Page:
Those who have been through it will tell you that divorce can be expensive. In Florida, marital property is distributed equitably between the spouses, and “equitable” doesn’t necessarily mean “equal.” It is possible that one spouse will come away with more assets or heavier debts than the other spouse, and this can be a particularly complex situation if the debt is heavy enough to require bankruptcy.
However, if the two parties are amenable to it, a joint bankruptcy can be filed to avoid having to file a second one later. This may be the best approach if the incurred debt belongs to both parties and not just one. In any case, divorcing spouses with heavy debt would be wise to speak with an attorney with experience in individual and joint bankruptcy filings.
Sometimes divorced parents have concerns about child support and whether child support debt can be discharged in bankruptcy. While the Bankruptcy Code regards child support and alimony as non-dischargeable debts, it may still be possible to restructure or discharge other debts in order to alleviate some of the burden of child support payments.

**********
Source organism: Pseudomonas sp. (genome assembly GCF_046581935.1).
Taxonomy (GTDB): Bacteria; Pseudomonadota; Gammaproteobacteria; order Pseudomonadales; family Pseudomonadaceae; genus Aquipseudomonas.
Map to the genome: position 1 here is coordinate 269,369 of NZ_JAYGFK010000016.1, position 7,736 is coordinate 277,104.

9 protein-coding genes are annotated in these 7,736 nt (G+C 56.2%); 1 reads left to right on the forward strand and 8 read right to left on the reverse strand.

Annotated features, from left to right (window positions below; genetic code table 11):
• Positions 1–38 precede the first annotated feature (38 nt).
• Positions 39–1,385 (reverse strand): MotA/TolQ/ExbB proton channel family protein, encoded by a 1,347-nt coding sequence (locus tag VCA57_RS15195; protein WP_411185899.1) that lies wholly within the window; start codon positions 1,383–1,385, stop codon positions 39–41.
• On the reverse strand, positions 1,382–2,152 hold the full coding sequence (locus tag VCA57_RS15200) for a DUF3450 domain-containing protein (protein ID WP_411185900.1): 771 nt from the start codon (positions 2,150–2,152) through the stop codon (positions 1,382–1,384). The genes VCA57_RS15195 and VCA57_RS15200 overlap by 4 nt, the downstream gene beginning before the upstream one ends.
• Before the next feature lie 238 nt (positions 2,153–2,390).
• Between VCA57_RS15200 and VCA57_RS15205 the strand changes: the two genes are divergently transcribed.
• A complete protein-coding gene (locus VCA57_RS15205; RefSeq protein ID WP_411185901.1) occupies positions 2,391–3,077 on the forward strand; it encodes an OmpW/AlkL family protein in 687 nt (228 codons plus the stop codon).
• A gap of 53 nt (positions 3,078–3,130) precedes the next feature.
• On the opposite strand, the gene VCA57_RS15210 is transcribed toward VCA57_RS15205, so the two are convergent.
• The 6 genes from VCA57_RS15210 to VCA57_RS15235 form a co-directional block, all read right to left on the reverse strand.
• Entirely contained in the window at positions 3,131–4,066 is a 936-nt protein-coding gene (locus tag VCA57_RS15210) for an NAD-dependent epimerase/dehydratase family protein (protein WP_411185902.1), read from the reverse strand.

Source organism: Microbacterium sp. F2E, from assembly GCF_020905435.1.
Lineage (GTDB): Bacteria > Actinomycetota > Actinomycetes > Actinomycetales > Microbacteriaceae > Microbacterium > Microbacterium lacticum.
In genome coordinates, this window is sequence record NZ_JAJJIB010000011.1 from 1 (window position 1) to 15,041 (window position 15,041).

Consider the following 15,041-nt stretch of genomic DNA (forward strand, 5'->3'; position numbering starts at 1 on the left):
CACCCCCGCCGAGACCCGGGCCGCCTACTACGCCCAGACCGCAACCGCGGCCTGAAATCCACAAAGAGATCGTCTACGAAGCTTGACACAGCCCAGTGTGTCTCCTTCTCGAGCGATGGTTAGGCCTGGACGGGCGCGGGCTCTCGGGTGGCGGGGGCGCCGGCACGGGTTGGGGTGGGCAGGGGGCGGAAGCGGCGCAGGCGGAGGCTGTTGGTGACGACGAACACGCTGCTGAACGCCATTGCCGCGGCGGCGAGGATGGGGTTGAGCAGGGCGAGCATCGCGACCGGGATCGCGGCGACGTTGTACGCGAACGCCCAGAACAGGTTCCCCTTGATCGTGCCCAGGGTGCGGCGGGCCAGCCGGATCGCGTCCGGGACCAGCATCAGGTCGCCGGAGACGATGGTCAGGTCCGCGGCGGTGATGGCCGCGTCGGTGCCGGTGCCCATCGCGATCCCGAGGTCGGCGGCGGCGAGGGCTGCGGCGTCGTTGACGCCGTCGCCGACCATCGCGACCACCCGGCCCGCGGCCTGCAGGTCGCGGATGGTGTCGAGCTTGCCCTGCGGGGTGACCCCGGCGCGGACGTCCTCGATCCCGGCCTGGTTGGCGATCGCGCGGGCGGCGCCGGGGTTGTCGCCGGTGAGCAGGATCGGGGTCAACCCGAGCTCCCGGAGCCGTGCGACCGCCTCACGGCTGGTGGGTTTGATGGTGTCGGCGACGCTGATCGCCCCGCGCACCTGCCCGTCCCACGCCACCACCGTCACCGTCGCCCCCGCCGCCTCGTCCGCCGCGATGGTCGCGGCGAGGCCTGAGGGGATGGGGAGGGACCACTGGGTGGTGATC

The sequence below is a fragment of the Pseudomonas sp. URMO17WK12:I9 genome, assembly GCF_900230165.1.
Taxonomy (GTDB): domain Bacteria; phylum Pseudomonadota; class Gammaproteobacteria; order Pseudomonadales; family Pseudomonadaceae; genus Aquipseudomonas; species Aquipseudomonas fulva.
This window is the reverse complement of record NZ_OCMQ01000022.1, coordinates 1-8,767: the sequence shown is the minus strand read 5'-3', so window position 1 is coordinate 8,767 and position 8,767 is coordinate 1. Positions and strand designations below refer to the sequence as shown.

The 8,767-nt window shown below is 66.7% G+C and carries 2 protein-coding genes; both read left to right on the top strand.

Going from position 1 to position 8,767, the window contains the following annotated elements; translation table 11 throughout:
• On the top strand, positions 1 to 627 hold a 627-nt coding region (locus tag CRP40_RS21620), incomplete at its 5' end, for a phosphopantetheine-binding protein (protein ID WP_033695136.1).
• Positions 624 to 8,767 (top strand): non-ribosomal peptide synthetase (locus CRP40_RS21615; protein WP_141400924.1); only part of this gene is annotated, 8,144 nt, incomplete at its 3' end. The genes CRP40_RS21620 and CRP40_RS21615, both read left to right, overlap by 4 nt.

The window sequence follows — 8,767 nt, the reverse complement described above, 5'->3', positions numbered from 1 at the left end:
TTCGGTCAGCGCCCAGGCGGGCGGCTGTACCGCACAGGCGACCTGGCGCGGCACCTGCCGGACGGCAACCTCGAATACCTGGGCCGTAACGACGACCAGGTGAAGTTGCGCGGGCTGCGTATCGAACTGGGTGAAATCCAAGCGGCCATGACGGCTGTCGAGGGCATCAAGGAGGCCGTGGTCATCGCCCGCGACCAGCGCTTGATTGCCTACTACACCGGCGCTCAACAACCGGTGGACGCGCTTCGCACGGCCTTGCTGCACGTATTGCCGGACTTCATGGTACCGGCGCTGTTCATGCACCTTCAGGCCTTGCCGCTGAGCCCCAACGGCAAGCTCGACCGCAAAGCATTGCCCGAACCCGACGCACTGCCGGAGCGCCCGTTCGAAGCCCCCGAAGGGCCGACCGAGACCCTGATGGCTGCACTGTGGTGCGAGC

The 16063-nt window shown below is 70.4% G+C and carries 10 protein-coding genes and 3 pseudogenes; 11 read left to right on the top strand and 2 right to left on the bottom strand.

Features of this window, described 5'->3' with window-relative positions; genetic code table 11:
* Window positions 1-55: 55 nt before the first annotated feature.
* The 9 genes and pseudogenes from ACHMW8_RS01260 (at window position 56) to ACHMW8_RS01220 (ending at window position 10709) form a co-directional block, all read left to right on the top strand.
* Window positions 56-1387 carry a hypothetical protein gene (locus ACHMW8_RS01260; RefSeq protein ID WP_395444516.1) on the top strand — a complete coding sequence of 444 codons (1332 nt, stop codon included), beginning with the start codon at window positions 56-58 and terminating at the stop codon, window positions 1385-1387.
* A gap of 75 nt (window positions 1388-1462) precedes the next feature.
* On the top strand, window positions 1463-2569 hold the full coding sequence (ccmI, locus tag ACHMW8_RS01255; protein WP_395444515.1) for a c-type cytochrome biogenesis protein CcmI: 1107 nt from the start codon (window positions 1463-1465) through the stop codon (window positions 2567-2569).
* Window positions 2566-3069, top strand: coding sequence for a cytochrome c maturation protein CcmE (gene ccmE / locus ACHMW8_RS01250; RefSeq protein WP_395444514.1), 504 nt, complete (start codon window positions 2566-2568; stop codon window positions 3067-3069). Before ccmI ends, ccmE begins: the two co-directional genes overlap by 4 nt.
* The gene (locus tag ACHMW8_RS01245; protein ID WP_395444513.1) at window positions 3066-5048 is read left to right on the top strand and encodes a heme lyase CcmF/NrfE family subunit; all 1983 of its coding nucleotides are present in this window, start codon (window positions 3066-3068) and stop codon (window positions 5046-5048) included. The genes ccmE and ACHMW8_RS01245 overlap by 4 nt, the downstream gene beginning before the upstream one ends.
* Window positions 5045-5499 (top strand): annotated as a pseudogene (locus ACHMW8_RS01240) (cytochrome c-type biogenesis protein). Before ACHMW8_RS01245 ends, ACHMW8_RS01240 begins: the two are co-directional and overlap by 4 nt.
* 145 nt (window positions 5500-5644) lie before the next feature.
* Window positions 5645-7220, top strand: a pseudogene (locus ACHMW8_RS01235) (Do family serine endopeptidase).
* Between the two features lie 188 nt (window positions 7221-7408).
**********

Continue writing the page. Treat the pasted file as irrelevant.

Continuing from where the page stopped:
For example, discharging unsecured debts, such as medical payments and credit card debt, can help parents get back on firm financial ground and begin catching up on support payments. It may also be possible to have a child support order modified if a paying parent’s financial situation has changed for the worse.
Another concern some people have is whether they can be held responsible for their spouse’s individual debt. In theory, a bankruptcy filed by only one spouse will not affect the financial obligations of the other spouse. Still, the non-filing spouse will have to submit financial information to determine if the filing spouse is eligible for bankruptcy protection.
If you would like to learn more about debt relief in Florida, our pages on bankruptcy are a good place to start.
Source: nj.com, “Your Legal Corner: Equitable distribution and bankruptcy,” Victoria M. Dalton, Nov. 24, 2013